Citation

A comparison of the social class based achievement gap across OECD countries

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Abstract:

In a country that has equal educational opportunity, education has the power to liberate the disadvantaged from their suffering. Unfortunately, no member country of the Organization for Economic Cooperation and Development (OECD) has equal educational opportunity. Much talent is being wasted. Using reports on Program for International Student Assessment (PISA) data from 2000, 2003, and 2006 on class inequality in reading scores, math scores, and science scores, this paper will compare the social class-based achievement gap across OECD countries. In addition, this paper will explore both the reasons why some OECD countries have lower achievement gaps than others and why achievement gaps persist, despite reforms designed to eliminate them. PISA data reveal that all OECD countries have a social class-based achievement gap, and that the strength of the gap varies. Sweden has a low to intermediate achievement gap, depending on the year and subject. Its government and education system have achieved many of the OECD's recommendations for increasing equity in schools, including reducing inequality of income between the working class and middle class and limiting early tracking and selection in schools. In contrast, countries with higher achievement gaps such as the United States and Germany have not. Yet the achievement gap stubbornly remains even in Sweden. I will argue that Bourdieu's cultural capital theory, built on his research in French schools, can help us understand why.

Author's Keywords:

Achievement gap
Convention
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Association:
Name: 55th Annual Conference of the Comparative and International Education Society
URL:
http://www.cies.us


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URL: http://citation.allacademic.com/meta/p492660_index.html
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MLA Citation:

Hinz, Serena. "A comparison of the social class based achievement gap across OECD countries" Paper presented at the annual meeting of the 55th Annual Conference of the Comparative and International Education Society, Fairmont Le Reine Elizabeth, Montreal, Quebec, Canada, Apr 30, 2011 <Not Available>. 2014-11-26 <http://citation.allacademic.com/meta/p492660_index.html>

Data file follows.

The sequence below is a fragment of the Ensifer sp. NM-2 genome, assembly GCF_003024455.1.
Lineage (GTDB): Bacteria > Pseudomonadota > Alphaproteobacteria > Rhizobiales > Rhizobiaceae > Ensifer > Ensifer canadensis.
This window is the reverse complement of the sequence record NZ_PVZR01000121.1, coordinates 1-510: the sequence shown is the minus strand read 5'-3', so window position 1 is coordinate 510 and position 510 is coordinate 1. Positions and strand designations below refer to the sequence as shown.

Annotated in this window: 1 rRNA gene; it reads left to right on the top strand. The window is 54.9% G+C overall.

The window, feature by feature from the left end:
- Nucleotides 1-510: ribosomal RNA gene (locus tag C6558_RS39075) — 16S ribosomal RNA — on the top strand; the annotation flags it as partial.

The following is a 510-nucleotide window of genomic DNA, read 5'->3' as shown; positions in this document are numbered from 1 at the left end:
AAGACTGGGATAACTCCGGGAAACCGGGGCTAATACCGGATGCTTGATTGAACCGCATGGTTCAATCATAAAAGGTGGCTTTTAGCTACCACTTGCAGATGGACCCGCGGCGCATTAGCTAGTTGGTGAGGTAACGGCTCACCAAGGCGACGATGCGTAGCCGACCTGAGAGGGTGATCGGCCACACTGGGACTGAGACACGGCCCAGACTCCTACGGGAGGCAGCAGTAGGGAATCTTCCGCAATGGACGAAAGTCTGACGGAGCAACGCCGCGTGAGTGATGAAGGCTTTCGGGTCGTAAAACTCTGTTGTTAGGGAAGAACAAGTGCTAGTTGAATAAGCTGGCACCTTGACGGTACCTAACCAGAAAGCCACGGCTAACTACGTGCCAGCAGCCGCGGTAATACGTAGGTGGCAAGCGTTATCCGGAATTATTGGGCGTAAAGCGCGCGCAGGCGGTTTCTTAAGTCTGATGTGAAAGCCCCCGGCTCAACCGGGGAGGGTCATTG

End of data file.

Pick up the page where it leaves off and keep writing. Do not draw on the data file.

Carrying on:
APA Citation:

Hinz, S. , 2011-04-30 "A comparison of the social class based achievement gap across OECD countries" Paper presented at the annual meeting of the 55th Annual Conference of the Comparative and International Education Society, Fairmont Le Reine Elizabeth, Montreal, Quebec, Canada <Not Available>. 2014-11-26 from http://citation.allacademic.com/meta/p492660_index.html

Publication Type: Conference Paper/Unpublished Manuscript
Review Method: Peer Reviewed
Abstract: In a country that has equal educational opportunity, education has the power to liberate the disadvantaged from their suffering. Unfortunately, no member country of the Organization for Economic Cooperation and Development (OECD) has equal educational opportunity. Much talent is being wasted. Using reports on Program for International Student Assessment (PISA) data from 2000, 2003, and 2006 on class inequality in reading scores, math scores, and science scores, this paper will compare the social class-based achievement gap across OECD countries. In addition, this paper will explore both the reasons why some OECD countries have lower achievement gaps than others and why achievement gaps persist, despite reforms designed to eliminate them. PISA data reveal that all OECD countries have a social class-based achievement gap, and that the strength of the gap varies. Sweden has a low to intermediate achievement gap, depending on the year and subject. Its government and education system have achieved many of the OECD's recommendations for increasing equity in schools, including reducing inequality of income between the working class and middle class and limiting early tracking and selection in schools. In contrast, countries with higher achievement gaps such as the United States and Germany have not. Yet the achievement gap stubbornly remains even in Sweden. I will argue that Bourdieu's cultural capital theory, built on his research in French schools, can help us understand why.


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